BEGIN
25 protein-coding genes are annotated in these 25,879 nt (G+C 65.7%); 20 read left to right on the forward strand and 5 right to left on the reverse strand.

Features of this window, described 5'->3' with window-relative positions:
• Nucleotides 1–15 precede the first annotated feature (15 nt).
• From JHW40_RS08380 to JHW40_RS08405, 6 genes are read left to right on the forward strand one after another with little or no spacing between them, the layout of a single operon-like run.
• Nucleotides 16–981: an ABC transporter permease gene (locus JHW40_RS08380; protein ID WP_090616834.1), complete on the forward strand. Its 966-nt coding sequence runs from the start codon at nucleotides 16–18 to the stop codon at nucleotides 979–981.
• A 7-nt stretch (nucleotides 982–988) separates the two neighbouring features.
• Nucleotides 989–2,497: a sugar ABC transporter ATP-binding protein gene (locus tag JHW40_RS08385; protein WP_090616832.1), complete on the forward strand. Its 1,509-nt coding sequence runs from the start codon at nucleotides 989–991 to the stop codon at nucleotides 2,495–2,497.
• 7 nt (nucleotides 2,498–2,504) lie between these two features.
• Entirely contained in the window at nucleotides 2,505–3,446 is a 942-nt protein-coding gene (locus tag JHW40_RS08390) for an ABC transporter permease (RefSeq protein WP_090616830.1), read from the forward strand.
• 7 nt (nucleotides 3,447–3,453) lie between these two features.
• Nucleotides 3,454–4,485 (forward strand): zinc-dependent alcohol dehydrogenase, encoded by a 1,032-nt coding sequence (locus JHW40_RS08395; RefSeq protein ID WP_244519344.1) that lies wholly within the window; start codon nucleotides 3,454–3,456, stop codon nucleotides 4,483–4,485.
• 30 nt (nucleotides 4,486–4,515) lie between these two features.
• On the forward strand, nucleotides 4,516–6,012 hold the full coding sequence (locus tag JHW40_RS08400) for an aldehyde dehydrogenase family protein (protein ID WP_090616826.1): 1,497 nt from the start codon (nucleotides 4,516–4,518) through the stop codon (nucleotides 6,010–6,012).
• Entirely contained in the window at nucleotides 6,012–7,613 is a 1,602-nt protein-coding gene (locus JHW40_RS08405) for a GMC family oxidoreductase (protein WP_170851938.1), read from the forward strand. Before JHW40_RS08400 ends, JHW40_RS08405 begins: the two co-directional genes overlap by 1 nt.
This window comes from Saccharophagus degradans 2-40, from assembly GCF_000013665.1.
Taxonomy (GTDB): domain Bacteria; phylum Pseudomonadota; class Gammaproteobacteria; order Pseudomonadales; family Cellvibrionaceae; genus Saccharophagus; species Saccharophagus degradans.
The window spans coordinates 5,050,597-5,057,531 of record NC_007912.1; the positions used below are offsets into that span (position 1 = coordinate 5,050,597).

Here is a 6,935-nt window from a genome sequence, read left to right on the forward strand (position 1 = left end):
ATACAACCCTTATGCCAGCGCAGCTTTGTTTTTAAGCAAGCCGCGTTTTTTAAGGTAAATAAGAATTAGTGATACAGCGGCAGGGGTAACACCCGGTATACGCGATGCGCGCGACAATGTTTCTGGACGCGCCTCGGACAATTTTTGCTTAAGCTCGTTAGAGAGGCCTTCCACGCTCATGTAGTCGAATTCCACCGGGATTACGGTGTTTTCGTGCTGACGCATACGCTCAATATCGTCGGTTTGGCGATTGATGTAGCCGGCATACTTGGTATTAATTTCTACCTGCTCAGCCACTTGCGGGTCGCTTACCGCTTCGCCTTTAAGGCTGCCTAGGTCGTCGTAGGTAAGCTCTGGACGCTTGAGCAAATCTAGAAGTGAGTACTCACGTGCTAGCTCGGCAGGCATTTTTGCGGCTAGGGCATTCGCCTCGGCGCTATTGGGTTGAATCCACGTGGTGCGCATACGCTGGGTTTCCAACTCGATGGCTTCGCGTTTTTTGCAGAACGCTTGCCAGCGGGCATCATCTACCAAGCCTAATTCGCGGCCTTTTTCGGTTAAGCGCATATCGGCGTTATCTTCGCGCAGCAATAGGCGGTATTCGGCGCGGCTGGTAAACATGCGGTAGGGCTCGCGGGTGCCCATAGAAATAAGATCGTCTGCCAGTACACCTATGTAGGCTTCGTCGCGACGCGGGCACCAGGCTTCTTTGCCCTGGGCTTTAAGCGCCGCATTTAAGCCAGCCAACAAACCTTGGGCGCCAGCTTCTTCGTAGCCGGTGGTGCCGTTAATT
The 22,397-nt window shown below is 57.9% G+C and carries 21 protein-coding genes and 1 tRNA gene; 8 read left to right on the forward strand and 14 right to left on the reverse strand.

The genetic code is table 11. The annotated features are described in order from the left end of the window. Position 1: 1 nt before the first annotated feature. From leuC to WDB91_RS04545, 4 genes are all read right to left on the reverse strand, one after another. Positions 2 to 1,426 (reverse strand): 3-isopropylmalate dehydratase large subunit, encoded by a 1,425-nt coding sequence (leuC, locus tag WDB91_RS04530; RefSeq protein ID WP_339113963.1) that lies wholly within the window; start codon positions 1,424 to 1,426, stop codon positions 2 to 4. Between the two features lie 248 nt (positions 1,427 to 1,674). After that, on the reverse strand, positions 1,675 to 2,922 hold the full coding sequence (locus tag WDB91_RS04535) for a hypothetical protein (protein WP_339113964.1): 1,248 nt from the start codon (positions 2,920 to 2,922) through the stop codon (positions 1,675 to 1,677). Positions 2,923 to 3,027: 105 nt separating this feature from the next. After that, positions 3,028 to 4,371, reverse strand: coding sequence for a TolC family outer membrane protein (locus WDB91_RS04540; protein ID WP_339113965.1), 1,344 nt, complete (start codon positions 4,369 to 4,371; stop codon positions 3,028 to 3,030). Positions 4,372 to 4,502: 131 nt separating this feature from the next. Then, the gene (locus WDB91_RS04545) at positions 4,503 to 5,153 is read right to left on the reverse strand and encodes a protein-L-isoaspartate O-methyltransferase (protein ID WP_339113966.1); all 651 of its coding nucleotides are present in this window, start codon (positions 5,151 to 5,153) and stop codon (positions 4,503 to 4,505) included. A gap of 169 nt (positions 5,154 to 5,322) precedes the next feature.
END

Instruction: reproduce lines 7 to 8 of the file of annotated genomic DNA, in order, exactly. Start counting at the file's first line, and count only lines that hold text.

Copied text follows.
• Nucleotides 989–2,497: a sugar ABC transporter ATP-binding protein gene (locus tag JHW40_RS08385; protein WP_090616832.1), complete on the forward strand. Its 1,509-nt coding sequence runs from the start codon at nucleotides 989–991 to the stop codon at nucleotides 2,495–2,497.
• 7 nt (nucleotides 2,498–2,504) lie between these two features.